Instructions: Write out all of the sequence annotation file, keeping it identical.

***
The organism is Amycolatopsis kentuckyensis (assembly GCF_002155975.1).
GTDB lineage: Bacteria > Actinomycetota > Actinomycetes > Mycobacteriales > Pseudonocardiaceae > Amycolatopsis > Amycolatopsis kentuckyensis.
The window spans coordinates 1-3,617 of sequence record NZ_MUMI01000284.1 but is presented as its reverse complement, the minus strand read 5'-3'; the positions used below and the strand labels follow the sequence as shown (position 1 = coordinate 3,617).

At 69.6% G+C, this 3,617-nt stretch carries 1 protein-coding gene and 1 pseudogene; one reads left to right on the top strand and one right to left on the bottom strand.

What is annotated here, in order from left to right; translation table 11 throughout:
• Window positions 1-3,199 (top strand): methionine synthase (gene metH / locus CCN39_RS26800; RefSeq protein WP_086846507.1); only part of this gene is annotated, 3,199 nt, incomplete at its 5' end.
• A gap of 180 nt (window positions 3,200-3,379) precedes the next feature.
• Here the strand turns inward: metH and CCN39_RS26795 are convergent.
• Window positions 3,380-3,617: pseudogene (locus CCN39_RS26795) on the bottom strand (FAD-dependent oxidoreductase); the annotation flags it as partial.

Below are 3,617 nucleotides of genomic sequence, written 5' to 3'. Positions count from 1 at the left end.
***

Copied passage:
The organism is Amycolatopsis kentuckyensis (assembly GCF_002155975.1).
GTDB lineage: Bacteria > Actinomycetota > Actinomycetes > Mycobacteriales > Pseudonocardiaceae > Amycolatopsis > Amycolatopsis kentuckyensis.
The window spans coordinates 1-3,617 of sequence record NZ_MUMI01000284.1 but is presented as its reverse complement, the minus strand read 5'-3'; the positions used below and the strand labels follow the sequence as shown (position 1 = coordinate 3,617).

At 69.6% G+C, this 3,617-nt stretch carries 1 protein-coding gene and 1 pseudogene; one reads left to right on the top strand and one right to left on the bottom strand.

What is annotated here, in order from left to right; translation table 11 throughout:
• Window positions 1-3,199 (top strand): methionine synthase (gene metH / locus CCN39_RS26800; RefSeq protein WP_086846507.1); only part of this gene is annotated, 3,199 nt, incomplete at its 5' end.
• A gap of 180 nt (window positions 3,200-3,379) precedes the next feature.
• Here the strand turns inward: metH and CCN39_RS26795 are convergent.
• Window positions 3,380-3,617: pseudogene (locus CCN39_RS26795) on the bottom strand (FAD-dependent oxidoreductase); the annotation flags it as partial.

Below are 3,617 nucleotides of genomic sequence, written 5' to 3'. Positions count from 1 at the left end.